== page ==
While they kinda lucked into launching first, their story shows the value of just starting. Their story also shows the value of restraint and of listening to your customers. When they launched with beta, they had 100s of ideas coming in. They found that if there was a lot of people asking for the same thing, there was a market for it. They also found that if a very large, valuable customer wanted something specific, it was probably worth doing. Interestingly, Brandon says that many of the “cool” features that their team thought would be useful have rarely turned out to be as popular as the ideas that have come from their customers. The lesson? Listen to your true fans (aka, the ones paying to use your product day in and day out) and deliver what they want and need.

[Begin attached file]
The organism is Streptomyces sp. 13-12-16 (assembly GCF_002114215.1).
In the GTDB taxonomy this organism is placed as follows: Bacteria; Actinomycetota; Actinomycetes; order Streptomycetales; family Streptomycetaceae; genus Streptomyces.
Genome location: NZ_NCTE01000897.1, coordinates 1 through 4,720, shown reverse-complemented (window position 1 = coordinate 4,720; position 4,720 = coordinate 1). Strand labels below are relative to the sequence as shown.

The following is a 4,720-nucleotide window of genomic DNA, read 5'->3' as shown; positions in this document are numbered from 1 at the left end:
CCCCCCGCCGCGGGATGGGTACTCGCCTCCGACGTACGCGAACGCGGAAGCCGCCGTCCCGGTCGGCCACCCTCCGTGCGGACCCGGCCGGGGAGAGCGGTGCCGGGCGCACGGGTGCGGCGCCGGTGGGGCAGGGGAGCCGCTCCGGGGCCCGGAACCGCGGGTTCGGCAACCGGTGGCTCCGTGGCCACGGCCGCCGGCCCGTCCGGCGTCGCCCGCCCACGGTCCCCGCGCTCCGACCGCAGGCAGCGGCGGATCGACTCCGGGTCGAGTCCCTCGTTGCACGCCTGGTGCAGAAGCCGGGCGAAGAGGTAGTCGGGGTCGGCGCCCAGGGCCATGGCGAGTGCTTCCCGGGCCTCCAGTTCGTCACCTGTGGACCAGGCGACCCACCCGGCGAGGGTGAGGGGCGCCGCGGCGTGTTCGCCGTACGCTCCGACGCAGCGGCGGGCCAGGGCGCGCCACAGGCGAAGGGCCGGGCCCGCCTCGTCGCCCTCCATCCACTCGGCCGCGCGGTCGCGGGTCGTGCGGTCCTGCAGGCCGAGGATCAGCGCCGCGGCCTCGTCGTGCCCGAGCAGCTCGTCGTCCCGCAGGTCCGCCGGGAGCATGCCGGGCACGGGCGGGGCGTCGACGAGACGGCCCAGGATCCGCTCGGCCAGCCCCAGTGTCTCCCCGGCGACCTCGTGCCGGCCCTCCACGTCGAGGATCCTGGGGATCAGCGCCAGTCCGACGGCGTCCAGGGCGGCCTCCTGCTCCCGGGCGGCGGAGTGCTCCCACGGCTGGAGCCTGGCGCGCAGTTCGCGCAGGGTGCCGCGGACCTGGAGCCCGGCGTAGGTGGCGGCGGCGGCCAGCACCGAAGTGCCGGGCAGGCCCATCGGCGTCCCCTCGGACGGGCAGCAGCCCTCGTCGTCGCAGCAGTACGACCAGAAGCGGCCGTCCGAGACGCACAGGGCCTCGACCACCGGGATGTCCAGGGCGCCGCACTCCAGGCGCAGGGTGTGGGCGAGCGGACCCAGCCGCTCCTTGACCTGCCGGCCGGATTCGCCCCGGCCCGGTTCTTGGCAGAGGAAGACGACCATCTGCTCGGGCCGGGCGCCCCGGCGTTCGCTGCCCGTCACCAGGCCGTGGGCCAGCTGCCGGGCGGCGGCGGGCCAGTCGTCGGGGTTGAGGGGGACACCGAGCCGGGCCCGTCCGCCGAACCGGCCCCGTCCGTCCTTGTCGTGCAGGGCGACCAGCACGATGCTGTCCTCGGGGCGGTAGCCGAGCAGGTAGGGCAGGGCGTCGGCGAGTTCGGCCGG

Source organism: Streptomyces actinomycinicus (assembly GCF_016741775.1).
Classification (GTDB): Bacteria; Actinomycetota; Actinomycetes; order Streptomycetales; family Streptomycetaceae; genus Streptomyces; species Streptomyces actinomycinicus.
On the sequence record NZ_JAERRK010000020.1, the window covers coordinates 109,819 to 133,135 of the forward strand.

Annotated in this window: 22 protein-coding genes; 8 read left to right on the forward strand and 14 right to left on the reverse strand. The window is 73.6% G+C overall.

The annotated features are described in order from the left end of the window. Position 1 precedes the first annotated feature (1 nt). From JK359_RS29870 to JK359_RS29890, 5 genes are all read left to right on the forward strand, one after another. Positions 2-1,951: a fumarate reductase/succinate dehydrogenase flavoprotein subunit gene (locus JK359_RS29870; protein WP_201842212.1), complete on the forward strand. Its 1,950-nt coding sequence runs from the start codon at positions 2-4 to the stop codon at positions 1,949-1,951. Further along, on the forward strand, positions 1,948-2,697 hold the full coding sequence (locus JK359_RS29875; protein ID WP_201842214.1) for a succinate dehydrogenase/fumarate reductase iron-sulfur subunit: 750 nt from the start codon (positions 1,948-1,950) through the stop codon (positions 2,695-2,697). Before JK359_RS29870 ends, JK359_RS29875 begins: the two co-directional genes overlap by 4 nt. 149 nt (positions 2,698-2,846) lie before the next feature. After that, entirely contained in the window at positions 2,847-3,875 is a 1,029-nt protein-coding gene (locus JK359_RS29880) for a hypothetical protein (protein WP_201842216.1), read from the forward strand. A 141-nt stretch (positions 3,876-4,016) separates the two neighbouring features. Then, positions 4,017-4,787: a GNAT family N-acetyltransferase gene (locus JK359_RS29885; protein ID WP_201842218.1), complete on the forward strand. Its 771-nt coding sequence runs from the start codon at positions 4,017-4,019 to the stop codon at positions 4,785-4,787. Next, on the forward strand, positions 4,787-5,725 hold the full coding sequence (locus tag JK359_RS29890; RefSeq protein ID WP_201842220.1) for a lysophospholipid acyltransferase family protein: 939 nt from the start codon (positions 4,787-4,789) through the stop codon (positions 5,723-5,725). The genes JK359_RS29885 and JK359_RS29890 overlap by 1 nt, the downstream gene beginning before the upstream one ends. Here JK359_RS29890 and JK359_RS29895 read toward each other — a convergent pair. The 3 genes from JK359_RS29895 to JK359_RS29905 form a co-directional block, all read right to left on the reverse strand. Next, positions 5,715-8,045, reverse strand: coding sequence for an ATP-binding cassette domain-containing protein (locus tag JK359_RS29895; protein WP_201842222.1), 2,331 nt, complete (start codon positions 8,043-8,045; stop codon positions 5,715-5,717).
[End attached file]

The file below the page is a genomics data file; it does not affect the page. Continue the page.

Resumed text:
Should you build a business on a 3rd party’s platform?
It’s a risk. As Brandon’s first telecom business shows, when you’re building your income base off someone else’s platform, you risk losing that base if they change their platform or the rules of the game.
Brandon and his team recognize the risk, but the advantage they have is that they’ve focused so tightly on a specific user base and created such a deeply valuable and integrated product, that the platform owners (in their case, the email client and Salesforce.com) would have a very hard time replicating what they do. Because of this, and because Cirrus Insights has proven they’re a valuable customer base, they have positioned themselves as an acquisition candidate, which is a bit of a safety net. Or, because they have a very specific user type as customers, they could simply create their own simplified and specific CRM solution.
Do you want numbers? Or results?
Brandon’s biggest lesson is to focus your efforts on getting real, meaningful results, not just numbers. Would you rather have a sales person that generated thousands of leads but no real valuable customers? Or one who only reached out to tens or hundreds, but those leads turned into high yield customers?